– A big data framework combining epidemiological and socioeconomic risk factors revealed that COVID-19 risk increased in areas with more crowding, population mobility, and morbidity, while risk decreased after the deployment of effective public health interventions.
The framework, described in a study published in the International Journal of Environmental Research and Public Health, offers a globally replicable model for mapping future pandemics.
Research conducted during and after less severe pandemics, like severe acute respiratory syndrome (SARS) and H1N1, has shown that there was a gap in how these illnesses were detected and treated among different populations. Socioeconomically disadvantaged populations were more significantly impacted by these diseases than their more affluent counterparts.
Because of these earlier studies, researchers expected that there was potential to reduce the COVID-19 outbreak by deploying targeted interventions. While more recent studies provided COVID-19 risk factors, none had identified COVID-19-vulnerable areas associated with socioeconomic status and epidemiological factors specific enough to the virus.
“The previous studies used socioeconomic status variables based on researchers’ preferences, irrespective of their COVID-19 relevance. Consequently, the socioeconomic status measures across these studies were incomparable, limiting their usefulness,” said Yoonjung Lee, PharmD, PhD, a pharmacy preceptor and pharmaceutical sciences researcher at the Texas Tech University Health Sciences Center (TTUHSC) Jerry H. Hodge School of Pharmacy.
For their study, the research team identified and used seven specific socioeconomic and epidemiological factors – including healthcare access, health behavior, crowding, area morbidity, education, social distancing measures, and population mobility – using South Korean incidence data.
The team filtered the study’s variables by using a conceptual mechanistic framework that describes the potential causes of disparities in the US during a pandemic. The framework attributes those disparities to varying levels of exposure to the virus, differences in susceptibility to the disease, and variations in access to healthcare.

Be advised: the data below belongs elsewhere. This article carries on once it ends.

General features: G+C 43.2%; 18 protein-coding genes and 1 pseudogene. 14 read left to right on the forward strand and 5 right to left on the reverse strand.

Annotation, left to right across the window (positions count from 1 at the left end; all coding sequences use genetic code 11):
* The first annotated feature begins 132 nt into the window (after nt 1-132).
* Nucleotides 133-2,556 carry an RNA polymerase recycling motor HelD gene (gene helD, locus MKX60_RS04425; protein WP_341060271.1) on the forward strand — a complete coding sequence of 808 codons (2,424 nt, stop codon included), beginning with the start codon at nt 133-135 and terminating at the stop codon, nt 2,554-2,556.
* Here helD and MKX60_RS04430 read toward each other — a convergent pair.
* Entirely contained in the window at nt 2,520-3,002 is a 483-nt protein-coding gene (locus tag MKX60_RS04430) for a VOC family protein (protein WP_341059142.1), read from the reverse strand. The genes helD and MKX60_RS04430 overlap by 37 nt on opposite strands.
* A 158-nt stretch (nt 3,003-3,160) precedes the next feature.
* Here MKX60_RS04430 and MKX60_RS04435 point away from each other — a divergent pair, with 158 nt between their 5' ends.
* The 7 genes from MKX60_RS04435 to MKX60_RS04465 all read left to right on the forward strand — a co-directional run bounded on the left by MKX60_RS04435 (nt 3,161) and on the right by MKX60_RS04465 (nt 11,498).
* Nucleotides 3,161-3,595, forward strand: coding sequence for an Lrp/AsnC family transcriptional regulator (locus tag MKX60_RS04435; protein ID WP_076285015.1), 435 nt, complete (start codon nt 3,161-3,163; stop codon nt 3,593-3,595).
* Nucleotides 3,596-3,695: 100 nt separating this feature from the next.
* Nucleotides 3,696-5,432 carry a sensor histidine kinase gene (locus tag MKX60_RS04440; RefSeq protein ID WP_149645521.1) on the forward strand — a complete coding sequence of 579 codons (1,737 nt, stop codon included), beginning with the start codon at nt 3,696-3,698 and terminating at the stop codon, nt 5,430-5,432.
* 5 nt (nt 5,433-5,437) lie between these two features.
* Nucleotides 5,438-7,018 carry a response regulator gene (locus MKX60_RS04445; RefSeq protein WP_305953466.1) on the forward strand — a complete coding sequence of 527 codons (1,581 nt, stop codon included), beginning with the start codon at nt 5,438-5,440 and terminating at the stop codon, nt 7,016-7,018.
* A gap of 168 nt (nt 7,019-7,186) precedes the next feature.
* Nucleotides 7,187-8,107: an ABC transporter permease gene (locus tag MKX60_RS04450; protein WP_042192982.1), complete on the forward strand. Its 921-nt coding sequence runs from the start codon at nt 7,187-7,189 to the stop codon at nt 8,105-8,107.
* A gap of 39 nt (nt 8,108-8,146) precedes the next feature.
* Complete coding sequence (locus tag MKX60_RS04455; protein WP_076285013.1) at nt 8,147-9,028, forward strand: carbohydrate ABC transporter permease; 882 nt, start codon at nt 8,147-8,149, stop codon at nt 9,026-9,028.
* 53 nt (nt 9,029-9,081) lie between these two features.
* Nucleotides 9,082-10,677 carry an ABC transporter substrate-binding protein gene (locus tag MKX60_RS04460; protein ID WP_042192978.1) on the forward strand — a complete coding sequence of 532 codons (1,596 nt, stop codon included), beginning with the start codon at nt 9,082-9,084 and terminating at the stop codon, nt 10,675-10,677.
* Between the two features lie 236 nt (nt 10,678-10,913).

“That directed us to causally relevant variables to COVID-19, as they determine the likelihood of being exposed to the virus agent, of contracting the disease upon exposure and of receiving timely and effective treatment after the disease has developed,” Lee said.
This helped researchers design a universal definition of socioeconomic status and choose socioeconomic status indicators that were causally relevant to COVID-19 health outcomes. This methodological framework enabled researchers to identify COVID-19-vulnerable areas through their associated socioeconomic status and epidemiological elements.
“Through this approach, we could have universal socioeconomic status variables with acceptable generalizability and methodological capacity,” Lee said. “Consequently, this helped make our study’s regression model stronger and more accurate by using socioeconomic status variables that were relevant to COVID-19.”
The findings showed that the risk of COVID-19 increased with higher area morbidity, risky health behaviors, crowding, and population mobility. Education, lower levels of social distancing, and the ability to access care also influenced risk.
Researchers also found that falling COVID-19 risks and spatial shifts over three consecutive time periods – early-phase, middle-phase, and late-phase – reflected effective public health interventions in South Korea.
“This finding can be different if other data is used, though the South Korean data, based on our knowledge, was the most detailed and publicly available data with open access, which was the reason why we used South Korean data in our study,” Lee said.
“Therefore, as depicted in our study, it is crucial to identify COVID-19-vulnerable locales associated with SES and COVID-19 specific epidemiological factors and then to target prompt and effective public health interventions toward these locales for effective pandemic control.”
The research is significant because it can provide leaders with a methodological framework and precision mapping method that is globally replicable for COVID-19 and future pandemics. The study provides comprehensive socioeconomic status measures that other investigators can use in future research.
“Firstly, the combined use of global and spatial statistical methods increased the accuracy as global models verified the geographical model,” Lee said.
“Secondly, we collaborated in this study with researchers who developed the negative binomial extension of the geographically weighted regression. The application of this method eliminated the tool’s erroneous use while also optimizing the model to study the data. Lastly, our study showed the progression of the COVID-19 epidemic over three consecutive time-periods, which was a novel approach at the time of the study.”
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